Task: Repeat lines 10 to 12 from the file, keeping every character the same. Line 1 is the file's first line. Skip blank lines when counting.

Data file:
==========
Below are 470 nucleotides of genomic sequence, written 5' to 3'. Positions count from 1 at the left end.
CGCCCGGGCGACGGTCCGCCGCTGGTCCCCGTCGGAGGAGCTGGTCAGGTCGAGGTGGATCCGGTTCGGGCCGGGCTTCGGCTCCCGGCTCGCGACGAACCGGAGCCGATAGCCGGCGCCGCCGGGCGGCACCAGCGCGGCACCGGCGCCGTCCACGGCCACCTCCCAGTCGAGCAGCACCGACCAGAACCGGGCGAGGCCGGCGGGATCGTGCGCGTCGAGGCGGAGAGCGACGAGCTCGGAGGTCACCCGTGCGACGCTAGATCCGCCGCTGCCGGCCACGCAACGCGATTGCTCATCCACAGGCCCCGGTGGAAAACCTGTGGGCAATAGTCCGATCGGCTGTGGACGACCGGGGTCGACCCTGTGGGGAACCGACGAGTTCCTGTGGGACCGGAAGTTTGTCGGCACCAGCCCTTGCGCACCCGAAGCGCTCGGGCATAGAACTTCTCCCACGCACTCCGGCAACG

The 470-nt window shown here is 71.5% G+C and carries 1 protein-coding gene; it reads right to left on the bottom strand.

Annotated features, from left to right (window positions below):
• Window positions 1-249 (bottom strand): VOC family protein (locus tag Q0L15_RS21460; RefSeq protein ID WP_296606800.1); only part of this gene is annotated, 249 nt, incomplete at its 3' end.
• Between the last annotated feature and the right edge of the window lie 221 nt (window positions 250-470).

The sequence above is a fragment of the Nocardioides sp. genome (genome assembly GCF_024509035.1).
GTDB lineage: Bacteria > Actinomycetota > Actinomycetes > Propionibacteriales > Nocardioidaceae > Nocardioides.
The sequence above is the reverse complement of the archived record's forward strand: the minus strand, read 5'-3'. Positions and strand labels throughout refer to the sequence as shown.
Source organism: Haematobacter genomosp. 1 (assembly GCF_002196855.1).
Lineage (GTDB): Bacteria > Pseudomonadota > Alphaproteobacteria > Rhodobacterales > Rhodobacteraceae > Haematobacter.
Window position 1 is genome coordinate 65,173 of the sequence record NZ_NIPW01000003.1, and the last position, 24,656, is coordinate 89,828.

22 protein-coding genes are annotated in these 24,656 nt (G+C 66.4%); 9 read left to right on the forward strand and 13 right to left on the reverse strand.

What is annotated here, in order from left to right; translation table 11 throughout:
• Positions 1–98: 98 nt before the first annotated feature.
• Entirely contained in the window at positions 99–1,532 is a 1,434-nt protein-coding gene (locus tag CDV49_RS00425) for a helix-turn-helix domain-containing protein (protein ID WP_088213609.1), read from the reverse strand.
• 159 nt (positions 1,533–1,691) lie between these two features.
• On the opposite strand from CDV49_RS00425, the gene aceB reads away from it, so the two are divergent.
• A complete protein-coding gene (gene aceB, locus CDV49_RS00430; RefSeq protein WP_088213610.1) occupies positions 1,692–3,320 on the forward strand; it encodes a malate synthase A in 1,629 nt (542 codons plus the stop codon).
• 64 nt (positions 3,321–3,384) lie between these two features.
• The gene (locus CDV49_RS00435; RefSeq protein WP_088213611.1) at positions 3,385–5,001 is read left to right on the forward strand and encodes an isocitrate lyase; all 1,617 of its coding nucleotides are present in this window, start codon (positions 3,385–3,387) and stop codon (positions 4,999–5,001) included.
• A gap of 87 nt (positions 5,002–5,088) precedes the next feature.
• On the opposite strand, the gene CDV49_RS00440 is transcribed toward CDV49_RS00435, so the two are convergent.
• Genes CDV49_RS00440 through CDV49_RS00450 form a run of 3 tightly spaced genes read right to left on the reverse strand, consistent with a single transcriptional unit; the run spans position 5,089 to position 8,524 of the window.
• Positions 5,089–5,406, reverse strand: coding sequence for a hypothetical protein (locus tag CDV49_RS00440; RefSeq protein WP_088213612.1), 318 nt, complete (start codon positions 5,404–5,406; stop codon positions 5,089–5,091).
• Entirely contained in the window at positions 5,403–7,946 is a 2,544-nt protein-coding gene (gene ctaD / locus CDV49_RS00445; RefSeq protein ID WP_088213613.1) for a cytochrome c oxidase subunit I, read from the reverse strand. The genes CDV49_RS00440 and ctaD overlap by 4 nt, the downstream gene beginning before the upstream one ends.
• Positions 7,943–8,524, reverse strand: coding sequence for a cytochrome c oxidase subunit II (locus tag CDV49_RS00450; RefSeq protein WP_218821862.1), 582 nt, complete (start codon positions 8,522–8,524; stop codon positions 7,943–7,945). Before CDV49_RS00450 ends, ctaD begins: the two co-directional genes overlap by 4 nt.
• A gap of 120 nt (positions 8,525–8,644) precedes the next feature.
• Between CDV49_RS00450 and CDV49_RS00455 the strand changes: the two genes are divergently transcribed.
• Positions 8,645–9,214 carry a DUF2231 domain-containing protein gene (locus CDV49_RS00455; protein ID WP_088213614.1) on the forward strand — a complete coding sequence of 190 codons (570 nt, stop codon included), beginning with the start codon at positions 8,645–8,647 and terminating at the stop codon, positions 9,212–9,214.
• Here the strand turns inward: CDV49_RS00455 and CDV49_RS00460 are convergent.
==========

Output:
Source organism: Haematobacter genomosp. 1 (assembly GCF_002196855.1).
Lineage (GTDB): Bacteria > Pseudomonadota > Alphaproteobacteria > Rhodobacterales > Rhodobacteraceae > Haematobacter.
Window position 1 is genome coordinate 65,173 of the sequence record NZ_NIPW01000003.1, and the last position, 24,656, is coordinate 89,828.